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1 Beaverton Literature- A to Z

Other titles in the Polish Literature series:

Dukla (Polish Literature)

by

Dukla (Polish Literature) Cover

 

Synopses & Reviews

Publisher Comments:

At several points in the haunting , Andrzej Stasiuk claims that what he is trying to do is "write a book about light." The result is a beautiful, lyrical series of evocations of a very specific locale at different times of the year, in different kinds of weather, and with different human landscapes. Dukla, in fact, is a real place: a small resort town not far from where Stasiuk now lives. Taking an usual form--a short essay, a novella, and then a series of brief portraits of local people or events--this book, though bordering on the metaphysical, the mystical, even the supernatural, never loses sight of the particular time, and above all place, in which it is rooted. Andrzej Stasiuk is one of the leading writers of Poland's younger generation, and is currently one of the most popular Polish novelists in English translation.

Review:

"Character is plot in this unusual collection (first published in Poland in 1999) from Stasiuk, the author of On the Road to Babadag. Beginning with 'Midsummer, Pogórze,' a portrait of rural Polish life, these fragmented stories leave much for the reader to imagine. While Stasiuk may not be the unnamed narrator who shares memories and reveries, he offers few biographical details about this guide, only that he is unworldly, in his late 30s, and trying to 'write a book about light.' The title story, more than half the book, reads like a memoir or travel essay, heavy on nostalgia. Told in three parts — with little in the way of traditional plot — this story offers a warm, often poetic portrait of the narrator's beloved village. In part three, a spiritual search that's implicit in the earlier sections becomes explicit, with visits to local churches and memories of childhood leading to broader philosophical speculation. Eighteen beautifully written vignettes end the collection, covering the same territory, and prove far more compelling for the reader than the beginning." Publishers Weekly Copyright PWxyz, LLC. All rights reserved.

Synopsis:

Stasiuk's masterpiece--in line with the work of Danilo Kis and countryman Bruno Schulz--is finally made available in English in a stunning translation by Bill Johnston.

About the Author

Andrzej Stasiuk has received numerous awards for his work, including the Nike, Poland's most prestigious literary prize, for his 2004 collection of essays Traveling to Babadag. His 1999 novel Nine was recently published in English to great critical acclaim. Stasiuk also runs a publishing house, specializing in Central and Eastern European prose.Bill Johnston is the leading translator of Polish literature in the United States. His translation of Tadeusz Różewicz's new poems won the 2008 Found in Translation Award and was a finalist for the National Book Critics Circle Poetry Award.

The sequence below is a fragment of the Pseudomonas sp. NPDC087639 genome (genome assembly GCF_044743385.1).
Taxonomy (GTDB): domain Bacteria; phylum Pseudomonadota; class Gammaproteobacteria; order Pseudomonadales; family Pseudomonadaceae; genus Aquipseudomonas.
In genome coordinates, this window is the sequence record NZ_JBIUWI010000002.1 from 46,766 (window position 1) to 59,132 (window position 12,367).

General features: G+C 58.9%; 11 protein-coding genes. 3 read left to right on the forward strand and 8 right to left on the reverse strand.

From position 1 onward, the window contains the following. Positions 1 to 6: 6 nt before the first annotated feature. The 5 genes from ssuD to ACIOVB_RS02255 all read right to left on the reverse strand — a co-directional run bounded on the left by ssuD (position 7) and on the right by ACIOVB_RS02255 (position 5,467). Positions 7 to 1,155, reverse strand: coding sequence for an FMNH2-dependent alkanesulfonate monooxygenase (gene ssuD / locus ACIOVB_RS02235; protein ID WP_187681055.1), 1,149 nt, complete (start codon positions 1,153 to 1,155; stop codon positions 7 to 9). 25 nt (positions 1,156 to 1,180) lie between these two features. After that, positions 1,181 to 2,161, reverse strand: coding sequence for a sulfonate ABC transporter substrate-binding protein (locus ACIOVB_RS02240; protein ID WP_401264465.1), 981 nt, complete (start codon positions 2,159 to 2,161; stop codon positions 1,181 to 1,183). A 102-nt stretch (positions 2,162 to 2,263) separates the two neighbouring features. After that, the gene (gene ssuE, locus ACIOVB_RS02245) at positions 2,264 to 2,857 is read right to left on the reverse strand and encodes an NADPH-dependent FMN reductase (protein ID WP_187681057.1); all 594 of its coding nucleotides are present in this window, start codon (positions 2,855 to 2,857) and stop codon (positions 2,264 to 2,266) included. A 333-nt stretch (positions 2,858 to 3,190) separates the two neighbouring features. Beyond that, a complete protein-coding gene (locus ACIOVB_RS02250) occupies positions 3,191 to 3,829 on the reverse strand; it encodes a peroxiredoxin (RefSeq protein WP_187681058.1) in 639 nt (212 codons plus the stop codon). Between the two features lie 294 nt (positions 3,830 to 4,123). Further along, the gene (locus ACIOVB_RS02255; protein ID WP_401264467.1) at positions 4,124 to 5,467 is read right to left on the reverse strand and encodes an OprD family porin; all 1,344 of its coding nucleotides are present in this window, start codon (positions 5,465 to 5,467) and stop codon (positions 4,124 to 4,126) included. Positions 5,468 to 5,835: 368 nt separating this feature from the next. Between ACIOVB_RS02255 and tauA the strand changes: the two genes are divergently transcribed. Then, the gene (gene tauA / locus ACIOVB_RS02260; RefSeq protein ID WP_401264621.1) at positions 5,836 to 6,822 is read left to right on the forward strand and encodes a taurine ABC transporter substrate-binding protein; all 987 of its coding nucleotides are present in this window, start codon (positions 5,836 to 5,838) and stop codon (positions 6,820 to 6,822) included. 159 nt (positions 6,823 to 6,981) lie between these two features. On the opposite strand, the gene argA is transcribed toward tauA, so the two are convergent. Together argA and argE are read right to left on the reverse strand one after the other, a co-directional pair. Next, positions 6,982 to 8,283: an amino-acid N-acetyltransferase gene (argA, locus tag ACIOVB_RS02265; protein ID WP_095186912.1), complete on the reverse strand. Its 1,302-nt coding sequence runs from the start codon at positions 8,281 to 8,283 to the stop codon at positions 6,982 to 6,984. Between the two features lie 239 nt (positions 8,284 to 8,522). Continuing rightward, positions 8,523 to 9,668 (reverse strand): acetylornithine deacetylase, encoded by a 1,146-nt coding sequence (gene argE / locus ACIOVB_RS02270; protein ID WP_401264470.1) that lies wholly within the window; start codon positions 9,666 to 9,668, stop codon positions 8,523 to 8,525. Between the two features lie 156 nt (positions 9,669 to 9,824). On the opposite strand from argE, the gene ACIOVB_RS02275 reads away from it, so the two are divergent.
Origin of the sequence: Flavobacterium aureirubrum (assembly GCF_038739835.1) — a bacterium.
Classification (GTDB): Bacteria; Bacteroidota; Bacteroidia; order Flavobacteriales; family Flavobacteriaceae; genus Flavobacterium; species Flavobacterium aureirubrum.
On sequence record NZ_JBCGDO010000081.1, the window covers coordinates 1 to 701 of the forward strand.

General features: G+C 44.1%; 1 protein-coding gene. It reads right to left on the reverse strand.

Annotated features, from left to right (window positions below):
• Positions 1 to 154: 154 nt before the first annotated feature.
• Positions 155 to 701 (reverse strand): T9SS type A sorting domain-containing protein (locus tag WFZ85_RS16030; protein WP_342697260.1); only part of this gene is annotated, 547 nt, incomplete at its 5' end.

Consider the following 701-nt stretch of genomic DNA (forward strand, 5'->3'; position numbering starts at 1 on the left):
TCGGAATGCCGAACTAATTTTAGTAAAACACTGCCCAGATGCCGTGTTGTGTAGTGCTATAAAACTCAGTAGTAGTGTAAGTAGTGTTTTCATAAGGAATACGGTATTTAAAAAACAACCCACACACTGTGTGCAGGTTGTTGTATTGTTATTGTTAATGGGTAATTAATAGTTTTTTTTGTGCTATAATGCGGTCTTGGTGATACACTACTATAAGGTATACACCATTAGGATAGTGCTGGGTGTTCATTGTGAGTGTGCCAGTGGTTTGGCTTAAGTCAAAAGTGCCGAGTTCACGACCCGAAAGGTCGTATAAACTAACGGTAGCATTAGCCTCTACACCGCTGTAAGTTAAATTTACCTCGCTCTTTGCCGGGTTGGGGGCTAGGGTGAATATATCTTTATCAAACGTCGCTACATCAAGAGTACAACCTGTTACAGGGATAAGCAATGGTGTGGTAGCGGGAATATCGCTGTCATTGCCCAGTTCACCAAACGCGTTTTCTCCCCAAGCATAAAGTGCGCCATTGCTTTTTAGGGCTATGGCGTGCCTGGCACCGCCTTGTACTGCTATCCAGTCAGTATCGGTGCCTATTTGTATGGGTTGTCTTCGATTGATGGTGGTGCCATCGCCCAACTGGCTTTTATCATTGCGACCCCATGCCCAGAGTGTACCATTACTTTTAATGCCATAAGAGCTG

Product Details

ISBN:
9781564786876
Author:
Stasiuk, Andrzej
Publisher:
Dalkey Archive Press
Author:
Johnston, Bill
Subject:
Literary
Subject:
Literature-A to Z
Series:
Polish Literature Series
Publication Date:
20111031
Binding:
TRADE PAPER
Language:
English
Pages:
200
Dimensions:
8 x 5.5 in

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Related Subjects

Fiction and Poetry » Literature » A to Z
Fiction and Poetry » Literature » Eastern Europe

Dukla (Polish Literature) Used Trade Paper
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Product details 200 pages Dalkey Archive Press - English 9781564786876 Reviews:
"Publishers Weekly Review" by , "Character is plot in this unusual collection (first published in Poland in 1999) from Stasiuk, the author of On the Road to Babadag. Beginning with 'Midsummer, Pogórze,' a portrait of rural Polish life, these fragmented stories leave much for the reader to imagine. While Stasiuk may not be the unnamed narrator who shares memories and reveries, he offers few biographical details about this guide, only that he is unworldly, in his late 30s, and trying to 'write a book about light.' The title story, more than half the book, reads like a memoir or travel essay, heavy on nostalgia. Told in three parts — with little in the way of traditional plot — this story offers a warm, often poetic portrait of the narrator's beloved village. In part three, a spiritual search that's implicit in the earlier sections becomes explicit, with visits to local churches and memories of childhood leading to broader philosophical speculation. Eighteen beautifully written vignettes end the collection, covering the same territory, and prove far more compelling for the reader than the beginning." Publishers Weekly Copyright PWxyz, LLC. All rights reserved.
"Synopsis" by , Stasiuk's masterpiece--in line with the work of Danilo Kis and countryman Bruno Schulz--is finally made available in English in a stunning translation by Bill Johnston.
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